New Call-to-action

College Prep 101: Guide to College Application Recommendation Letters

Thu, Nov 08, 2018 @ 12:23 PM

Guide to College Application Recommendation LettersRecommendation Letters are an Extremely Important College Application “Soft Factor”

Most colleges will require recommendation letters as part of the admissions process, but why do they matter? For many students, recommendations can be an afterthought as it’s one part of the application they don’t actually have to write, but neglecting this important application component can hurt your applicant profile.

According to NACAC, 85% of colleges place some level of importance on recommendation letters when evaluating applications, so it’s important to understand what they are and how they can impact your chances of admission.

Here’s what students need to know about college recommendation letters as they apply to college this fall.

Why Colleges Request Recommendation Letters
Context is an important element that admissions officers look for when evaluating college applications. Context, while often an abstract component, can be found in various application elements – most notably in recommendation letters. Recommendations are one of the “soft factors” that contribute to the holistic review process and are just as important as other application elements.

Yes, your application shows you made good grades and took hard classes, but how did you get those grades? Did you participate in class discussions? Were you on time, engaged, and thoughtful in the classroom? Teacher recommendation letters provide that extra context that colleges are looking for. The same applies to counselor recommendations. How did you contribute to the campus community? Were you a leader? Did you make an impact in other ways? These are all things that be enlightening to admissions officers. A stellar recommendation alone won’t guarantee you admission to your top-choice schools, but it can help admissions officers better advocate for qualified students when making decisions. 

Who to Approach for Recommendations
Most colleges and universities will require two recommendation letters, one from a teacher and one from your college counselor. It’s important to select a teacher who knows you well and that, ideally, teaches a course related to your core interests. For example, if you’re interested in pursuing a STEM major, your calculus or physics teacher would be a better choice than your art or history instructor. It’s even better if it’s an instructor that you’ve had for multiple courses, as you will have had time to develop a relationship. They can provide insight into how you’ve grown over the years as they’ve spent the most time with you inside of the classroom.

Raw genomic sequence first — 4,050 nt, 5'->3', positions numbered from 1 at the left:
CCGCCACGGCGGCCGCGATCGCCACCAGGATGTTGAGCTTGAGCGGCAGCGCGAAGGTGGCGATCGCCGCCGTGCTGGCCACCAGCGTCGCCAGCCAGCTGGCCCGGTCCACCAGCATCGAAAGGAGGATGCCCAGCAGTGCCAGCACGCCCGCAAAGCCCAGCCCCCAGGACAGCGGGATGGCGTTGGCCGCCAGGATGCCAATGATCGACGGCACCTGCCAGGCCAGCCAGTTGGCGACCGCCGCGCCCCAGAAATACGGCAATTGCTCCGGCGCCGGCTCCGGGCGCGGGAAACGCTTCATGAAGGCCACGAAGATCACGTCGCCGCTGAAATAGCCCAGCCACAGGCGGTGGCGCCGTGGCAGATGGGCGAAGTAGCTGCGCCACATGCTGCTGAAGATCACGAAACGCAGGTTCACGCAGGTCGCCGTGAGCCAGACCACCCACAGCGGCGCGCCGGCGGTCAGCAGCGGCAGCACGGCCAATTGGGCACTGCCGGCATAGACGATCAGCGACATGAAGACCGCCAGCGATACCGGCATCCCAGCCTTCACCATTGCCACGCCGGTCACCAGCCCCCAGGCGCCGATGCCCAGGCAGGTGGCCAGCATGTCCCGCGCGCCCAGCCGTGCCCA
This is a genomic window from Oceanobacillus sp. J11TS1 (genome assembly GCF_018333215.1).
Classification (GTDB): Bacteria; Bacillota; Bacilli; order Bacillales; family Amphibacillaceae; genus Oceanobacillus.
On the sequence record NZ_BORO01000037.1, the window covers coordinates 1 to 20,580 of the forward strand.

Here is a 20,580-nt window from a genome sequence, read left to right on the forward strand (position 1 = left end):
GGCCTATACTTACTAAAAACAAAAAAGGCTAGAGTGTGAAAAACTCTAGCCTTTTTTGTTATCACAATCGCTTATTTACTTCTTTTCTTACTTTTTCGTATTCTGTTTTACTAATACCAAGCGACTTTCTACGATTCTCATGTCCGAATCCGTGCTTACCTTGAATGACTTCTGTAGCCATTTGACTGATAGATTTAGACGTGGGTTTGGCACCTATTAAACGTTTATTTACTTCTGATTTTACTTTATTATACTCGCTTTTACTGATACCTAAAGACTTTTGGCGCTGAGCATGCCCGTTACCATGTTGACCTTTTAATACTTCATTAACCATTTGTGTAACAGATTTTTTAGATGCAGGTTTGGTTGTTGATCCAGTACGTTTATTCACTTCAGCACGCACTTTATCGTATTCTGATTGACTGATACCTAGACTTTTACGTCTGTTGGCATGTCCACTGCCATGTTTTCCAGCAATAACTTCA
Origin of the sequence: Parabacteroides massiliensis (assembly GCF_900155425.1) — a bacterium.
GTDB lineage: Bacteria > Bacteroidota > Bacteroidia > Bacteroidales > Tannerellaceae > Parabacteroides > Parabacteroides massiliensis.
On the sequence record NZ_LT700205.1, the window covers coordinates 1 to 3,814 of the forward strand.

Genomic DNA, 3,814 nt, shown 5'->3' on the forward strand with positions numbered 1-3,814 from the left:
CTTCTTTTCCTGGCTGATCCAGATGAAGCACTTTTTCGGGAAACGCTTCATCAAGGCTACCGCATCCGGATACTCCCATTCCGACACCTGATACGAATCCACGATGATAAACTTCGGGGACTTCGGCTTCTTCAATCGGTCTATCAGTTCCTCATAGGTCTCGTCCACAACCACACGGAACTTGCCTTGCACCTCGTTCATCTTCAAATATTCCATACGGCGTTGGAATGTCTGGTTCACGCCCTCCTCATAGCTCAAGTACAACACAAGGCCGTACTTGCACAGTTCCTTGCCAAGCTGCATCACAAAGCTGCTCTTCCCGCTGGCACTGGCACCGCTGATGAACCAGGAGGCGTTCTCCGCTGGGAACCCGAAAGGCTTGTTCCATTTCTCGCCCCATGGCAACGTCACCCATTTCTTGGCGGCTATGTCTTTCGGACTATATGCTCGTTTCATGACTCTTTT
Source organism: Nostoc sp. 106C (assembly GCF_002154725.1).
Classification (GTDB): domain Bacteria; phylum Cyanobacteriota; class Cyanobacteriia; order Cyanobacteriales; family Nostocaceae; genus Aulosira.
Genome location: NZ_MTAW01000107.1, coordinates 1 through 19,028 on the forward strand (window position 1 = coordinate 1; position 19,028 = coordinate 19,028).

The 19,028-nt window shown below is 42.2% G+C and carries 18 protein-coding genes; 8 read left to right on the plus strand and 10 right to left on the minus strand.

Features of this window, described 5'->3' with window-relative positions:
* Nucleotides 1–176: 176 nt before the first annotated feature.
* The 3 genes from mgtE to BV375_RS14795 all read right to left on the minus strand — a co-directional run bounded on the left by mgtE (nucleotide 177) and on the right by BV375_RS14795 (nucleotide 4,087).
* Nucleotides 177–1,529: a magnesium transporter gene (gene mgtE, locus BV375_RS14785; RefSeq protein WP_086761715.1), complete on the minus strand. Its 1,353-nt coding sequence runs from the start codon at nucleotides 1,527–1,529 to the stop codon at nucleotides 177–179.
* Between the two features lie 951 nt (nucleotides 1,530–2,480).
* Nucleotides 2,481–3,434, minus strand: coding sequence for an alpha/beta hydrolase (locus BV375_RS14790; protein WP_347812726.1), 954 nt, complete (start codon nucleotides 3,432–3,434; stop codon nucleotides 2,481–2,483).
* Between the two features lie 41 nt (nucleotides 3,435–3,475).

This is also why it’s important to meet your college counselor early and often, as they will also have to write a recommendation. College counselors will have to write possibly hundreds of recommendations, so it can be hard for them to write a compelling letter if they’re just meeting you for the first time your junior or senior year. Work to establish a relationship with your college counselor and provide any materials they may need in the recommendation process, like a resume or samples of any work.

How Many Recommendation Letters to Submit to Colleges
As we said earlier, most colleges and universities will require two recommendation letters, one from a teacher and one from your college counselor. Often times students will want to submit additional recommendations, possibly from a coach, mentor, internship supervisor, or some other person who has been a part of their college admissions journey. However, students shouldn't do this if the schools to which they are applying specifically ask them not to. Often this creates more work for the admissions officers and can send up a red flag if you didn’t follow the explicit application instructions.

Other Recommendation Letter Tips and Resources
Here are some additional resources for help with your college recommendation letters!

College recommendation letters are important, so don’t wait until the last minute to prepare. Work to cultivate teacher and counselor relationships throughout high school, be an engaged and impactful student, and follow directions when submitting additional recommendations from people other than counselors and teachers.

Want to ensure you’re on track with your college prep, including recommendations? Download our free College Planning Checklist for a year-by-year breakdown of what you need to do in order to stay ahead.

IvyWise

Written by IvyWise

Lists by Topic

see all

Posts by Topic

see all

Recent Posts